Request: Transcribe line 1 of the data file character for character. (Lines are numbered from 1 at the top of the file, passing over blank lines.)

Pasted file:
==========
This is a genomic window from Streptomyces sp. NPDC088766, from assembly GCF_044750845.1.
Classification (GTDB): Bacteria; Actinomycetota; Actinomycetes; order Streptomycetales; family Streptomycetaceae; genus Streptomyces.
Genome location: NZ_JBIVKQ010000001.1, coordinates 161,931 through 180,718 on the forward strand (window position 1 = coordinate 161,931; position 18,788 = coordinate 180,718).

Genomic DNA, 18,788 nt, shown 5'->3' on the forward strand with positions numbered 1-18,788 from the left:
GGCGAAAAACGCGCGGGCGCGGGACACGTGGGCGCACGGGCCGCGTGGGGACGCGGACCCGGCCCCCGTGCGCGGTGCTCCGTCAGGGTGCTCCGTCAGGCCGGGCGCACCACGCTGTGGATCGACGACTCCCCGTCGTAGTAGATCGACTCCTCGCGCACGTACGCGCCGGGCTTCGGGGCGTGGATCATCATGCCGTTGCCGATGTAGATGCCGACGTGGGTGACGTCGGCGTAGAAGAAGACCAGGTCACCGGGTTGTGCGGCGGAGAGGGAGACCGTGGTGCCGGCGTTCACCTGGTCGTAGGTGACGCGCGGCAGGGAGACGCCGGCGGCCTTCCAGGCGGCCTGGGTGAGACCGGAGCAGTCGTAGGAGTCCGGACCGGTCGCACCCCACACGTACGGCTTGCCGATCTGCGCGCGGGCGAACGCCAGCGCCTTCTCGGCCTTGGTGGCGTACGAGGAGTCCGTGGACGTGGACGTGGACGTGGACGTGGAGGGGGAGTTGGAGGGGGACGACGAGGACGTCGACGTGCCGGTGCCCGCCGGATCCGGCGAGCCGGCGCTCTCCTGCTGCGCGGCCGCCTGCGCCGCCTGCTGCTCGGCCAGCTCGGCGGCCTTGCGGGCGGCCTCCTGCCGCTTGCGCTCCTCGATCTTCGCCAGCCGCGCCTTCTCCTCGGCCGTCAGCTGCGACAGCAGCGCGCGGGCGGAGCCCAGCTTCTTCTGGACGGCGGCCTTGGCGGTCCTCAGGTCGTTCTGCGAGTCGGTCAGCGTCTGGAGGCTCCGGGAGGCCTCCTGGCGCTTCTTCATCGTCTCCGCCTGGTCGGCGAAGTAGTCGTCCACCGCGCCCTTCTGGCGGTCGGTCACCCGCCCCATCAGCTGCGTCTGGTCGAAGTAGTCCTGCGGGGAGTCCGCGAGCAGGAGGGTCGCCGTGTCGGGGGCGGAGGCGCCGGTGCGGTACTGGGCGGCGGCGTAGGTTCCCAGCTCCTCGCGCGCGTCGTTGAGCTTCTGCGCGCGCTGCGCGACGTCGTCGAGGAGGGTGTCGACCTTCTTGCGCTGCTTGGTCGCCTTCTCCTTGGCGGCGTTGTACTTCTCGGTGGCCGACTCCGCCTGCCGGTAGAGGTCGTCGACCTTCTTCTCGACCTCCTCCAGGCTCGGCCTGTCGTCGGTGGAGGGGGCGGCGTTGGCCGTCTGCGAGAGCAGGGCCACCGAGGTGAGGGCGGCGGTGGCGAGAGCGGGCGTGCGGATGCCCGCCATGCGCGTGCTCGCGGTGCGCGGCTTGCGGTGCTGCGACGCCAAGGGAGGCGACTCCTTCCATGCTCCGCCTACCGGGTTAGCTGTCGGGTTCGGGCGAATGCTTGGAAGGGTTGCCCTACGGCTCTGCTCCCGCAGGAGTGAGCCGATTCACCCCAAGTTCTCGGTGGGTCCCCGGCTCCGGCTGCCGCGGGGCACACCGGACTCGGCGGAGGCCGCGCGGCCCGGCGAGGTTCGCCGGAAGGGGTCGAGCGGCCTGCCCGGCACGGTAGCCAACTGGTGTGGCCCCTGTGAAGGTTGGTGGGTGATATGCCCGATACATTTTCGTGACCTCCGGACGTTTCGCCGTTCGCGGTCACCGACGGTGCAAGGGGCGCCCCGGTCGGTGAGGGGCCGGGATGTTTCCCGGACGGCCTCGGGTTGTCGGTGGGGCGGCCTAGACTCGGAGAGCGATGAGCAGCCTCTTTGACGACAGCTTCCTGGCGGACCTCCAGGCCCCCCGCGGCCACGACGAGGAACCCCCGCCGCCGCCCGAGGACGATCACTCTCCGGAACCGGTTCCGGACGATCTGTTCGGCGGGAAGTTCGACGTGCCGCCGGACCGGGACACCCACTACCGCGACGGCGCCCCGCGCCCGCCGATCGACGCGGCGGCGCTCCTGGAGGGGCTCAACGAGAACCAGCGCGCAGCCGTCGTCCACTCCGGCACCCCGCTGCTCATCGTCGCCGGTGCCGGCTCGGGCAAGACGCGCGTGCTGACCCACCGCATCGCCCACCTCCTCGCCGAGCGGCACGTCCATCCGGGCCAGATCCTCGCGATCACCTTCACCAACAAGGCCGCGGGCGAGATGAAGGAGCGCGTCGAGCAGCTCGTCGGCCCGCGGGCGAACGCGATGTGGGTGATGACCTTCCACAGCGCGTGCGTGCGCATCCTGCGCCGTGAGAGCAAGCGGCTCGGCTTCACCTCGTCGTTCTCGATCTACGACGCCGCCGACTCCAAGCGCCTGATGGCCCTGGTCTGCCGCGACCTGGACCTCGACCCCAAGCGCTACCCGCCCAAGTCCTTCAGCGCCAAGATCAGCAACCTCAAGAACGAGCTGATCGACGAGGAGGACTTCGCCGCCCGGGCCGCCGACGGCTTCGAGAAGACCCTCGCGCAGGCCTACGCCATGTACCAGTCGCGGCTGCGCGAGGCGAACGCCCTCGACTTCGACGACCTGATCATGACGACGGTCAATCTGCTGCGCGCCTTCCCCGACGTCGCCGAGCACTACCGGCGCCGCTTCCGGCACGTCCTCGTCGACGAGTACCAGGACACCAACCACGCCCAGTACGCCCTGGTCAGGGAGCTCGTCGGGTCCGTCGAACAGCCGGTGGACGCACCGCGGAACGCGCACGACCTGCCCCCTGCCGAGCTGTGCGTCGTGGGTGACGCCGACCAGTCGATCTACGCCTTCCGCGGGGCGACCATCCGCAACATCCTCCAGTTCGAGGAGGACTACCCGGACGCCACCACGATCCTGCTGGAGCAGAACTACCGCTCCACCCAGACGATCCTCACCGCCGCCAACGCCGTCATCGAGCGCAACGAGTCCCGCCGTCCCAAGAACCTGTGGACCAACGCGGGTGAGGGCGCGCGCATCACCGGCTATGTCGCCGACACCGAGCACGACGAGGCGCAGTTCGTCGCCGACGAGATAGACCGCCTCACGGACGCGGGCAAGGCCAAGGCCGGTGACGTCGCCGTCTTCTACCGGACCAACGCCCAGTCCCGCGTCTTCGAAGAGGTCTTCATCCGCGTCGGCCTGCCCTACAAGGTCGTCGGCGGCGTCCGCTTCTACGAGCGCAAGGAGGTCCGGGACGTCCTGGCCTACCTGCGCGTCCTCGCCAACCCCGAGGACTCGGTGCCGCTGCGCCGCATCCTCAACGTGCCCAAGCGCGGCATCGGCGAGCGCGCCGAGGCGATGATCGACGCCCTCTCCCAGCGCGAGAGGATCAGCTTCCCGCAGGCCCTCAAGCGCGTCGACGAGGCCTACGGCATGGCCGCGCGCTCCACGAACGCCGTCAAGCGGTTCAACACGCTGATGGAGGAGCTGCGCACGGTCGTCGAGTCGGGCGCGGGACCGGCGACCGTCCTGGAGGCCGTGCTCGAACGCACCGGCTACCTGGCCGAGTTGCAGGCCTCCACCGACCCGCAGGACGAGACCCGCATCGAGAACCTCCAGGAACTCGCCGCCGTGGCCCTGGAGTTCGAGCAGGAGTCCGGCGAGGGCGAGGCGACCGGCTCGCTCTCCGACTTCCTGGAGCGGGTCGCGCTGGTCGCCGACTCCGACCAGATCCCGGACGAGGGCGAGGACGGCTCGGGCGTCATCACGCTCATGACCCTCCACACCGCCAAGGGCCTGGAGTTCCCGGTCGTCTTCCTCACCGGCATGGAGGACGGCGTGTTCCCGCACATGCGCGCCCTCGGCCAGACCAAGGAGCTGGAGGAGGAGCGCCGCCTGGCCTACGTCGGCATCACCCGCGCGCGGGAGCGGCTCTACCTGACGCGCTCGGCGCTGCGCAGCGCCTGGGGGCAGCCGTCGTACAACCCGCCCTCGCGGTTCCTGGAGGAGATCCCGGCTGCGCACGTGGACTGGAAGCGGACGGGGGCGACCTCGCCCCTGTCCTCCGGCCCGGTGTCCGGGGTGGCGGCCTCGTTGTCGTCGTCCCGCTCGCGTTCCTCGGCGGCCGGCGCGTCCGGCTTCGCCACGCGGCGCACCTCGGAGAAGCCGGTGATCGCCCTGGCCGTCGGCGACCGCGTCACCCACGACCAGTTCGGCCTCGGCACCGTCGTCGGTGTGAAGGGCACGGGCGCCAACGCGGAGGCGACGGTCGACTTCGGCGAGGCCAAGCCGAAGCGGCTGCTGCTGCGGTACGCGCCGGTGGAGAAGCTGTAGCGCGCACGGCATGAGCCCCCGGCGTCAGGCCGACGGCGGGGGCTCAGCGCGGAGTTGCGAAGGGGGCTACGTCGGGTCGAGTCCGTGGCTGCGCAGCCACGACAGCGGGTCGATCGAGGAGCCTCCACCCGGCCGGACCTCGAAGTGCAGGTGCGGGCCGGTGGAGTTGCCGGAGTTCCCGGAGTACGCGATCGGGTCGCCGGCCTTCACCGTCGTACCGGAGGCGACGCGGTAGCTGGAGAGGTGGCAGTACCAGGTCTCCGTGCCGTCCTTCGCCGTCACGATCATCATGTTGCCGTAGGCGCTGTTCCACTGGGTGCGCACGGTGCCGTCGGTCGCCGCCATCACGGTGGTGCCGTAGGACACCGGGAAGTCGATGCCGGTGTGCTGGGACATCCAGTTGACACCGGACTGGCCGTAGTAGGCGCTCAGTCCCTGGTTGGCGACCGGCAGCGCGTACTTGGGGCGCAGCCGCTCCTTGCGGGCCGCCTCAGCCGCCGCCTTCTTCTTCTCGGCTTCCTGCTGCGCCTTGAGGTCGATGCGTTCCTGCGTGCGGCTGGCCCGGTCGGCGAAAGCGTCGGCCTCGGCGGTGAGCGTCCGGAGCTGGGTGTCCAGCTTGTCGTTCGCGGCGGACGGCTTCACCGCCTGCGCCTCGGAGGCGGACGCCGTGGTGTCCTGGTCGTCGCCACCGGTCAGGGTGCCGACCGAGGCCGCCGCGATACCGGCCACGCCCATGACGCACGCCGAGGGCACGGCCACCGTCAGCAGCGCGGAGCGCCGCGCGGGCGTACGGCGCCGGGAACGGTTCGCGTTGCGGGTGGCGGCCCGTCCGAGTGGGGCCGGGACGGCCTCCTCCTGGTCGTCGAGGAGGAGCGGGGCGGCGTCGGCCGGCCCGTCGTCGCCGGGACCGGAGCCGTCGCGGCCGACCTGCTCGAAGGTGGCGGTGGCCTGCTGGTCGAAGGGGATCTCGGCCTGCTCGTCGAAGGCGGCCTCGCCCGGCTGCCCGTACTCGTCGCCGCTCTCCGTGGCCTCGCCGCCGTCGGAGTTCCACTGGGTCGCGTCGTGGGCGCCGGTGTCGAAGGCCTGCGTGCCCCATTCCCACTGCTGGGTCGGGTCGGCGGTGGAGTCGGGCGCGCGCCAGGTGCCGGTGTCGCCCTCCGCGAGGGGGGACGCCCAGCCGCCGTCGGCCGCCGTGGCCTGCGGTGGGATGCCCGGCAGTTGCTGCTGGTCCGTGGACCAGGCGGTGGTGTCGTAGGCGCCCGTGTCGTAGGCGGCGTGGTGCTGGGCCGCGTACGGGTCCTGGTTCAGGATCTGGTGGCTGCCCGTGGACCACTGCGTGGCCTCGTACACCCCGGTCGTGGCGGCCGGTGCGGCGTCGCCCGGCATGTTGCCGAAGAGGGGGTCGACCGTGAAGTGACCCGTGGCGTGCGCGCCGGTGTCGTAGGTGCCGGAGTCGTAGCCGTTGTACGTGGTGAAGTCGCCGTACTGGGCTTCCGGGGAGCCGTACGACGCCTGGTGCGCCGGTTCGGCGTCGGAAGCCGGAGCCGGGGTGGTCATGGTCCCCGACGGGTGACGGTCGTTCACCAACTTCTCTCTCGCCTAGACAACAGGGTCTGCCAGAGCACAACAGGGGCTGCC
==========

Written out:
This is a genomic window from Streptomyces sp. NPDC088766, from assembly GCF_044750845.1.